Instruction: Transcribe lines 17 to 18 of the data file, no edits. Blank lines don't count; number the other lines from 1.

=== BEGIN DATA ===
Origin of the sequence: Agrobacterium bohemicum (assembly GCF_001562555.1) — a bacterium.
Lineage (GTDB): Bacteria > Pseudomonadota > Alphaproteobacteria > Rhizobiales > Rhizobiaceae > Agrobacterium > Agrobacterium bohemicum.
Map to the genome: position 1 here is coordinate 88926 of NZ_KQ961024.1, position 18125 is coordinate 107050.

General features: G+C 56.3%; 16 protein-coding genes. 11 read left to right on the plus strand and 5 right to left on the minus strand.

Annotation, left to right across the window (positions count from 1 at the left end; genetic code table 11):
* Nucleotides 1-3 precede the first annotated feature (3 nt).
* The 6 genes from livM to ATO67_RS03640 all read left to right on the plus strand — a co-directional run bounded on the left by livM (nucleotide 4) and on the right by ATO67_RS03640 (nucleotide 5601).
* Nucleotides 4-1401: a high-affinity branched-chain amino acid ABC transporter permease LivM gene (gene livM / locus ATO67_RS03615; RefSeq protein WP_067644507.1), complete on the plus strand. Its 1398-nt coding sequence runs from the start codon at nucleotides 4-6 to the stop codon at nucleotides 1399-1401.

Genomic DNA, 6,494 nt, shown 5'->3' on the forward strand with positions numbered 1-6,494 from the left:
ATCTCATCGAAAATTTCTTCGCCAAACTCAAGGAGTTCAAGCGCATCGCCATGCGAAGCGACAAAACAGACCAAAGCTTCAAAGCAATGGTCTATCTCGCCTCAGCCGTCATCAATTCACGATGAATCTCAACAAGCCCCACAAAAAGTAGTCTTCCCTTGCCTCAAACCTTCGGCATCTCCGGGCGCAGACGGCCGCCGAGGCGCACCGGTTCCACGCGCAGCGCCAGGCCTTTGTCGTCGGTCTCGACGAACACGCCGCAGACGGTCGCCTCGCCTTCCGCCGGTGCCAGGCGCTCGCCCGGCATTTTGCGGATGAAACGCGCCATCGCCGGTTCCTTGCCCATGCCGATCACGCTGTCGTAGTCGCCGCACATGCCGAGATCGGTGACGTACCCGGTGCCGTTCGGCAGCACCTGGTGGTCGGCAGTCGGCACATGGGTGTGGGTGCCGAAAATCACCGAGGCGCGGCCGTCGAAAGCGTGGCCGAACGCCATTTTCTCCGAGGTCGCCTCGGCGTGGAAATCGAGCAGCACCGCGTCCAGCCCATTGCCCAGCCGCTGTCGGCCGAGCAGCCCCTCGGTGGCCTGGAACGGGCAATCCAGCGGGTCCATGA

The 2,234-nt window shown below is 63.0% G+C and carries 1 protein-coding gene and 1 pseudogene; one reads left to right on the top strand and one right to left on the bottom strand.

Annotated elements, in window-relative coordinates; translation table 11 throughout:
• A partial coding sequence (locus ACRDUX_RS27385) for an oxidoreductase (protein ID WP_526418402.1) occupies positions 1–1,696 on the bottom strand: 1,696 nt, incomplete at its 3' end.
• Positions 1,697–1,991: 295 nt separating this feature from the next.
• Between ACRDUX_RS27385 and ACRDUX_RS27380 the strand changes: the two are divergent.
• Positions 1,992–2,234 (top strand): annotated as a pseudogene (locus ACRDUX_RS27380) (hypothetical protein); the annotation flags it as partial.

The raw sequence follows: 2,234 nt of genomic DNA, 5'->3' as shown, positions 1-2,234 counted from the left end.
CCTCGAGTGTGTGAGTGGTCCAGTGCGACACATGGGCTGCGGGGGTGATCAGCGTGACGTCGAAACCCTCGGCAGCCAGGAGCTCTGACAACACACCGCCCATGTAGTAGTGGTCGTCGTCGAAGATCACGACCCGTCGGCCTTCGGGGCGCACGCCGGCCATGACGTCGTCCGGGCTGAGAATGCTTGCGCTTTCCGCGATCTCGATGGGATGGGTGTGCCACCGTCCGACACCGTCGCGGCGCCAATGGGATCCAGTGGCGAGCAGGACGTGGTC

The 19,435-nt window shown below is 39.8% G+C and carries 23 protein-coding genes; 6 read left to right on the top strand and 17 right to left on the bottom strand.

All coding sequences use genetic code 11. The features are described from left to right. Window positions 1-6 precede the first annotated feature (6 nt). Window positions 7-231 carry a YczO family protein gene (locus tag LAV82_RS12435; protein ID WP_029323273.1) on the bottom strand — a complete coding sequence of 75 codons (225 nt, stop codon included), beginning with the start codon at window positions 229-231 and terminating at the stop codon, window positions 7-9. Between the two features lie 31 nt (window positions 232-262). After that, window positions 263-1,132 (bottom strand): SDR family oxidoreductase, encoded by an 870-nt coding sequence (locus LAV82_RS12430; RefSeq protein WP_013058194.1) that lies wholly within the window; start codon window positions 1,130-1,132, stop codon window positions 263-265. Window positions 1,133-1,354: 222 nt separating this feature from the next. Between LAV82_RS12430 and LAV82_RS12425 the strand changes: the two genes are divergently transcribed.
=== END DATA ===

The raw sequence follows: 2,234 nt of genomic DNA, 5'->3' as shown, positions 1-2,234 counted from the left end.
CCTCGAGTGTGTGAGTGGTCCAGTGCGACACATGGGCTGCGGGGGTGATCAGCGTGACGTCGAAACCCTCGGCAGCCAGGAGCTCTGACAACACACCGCCCATGTAGTAGTGGTCGTCGTCGAAGATCACGACCCGTCGGCCTTCGGGGCGCACGCCGGCCATGACGTCGTCCGGGCTGAGAATGCTTGCGCTTTCCGCGATCTCGATGGGATGGGTGTGCCACCGTCCGACACCGTCGCGGCGCCAATGGGATCCAGTGGCGAGCAGGACGTGGTC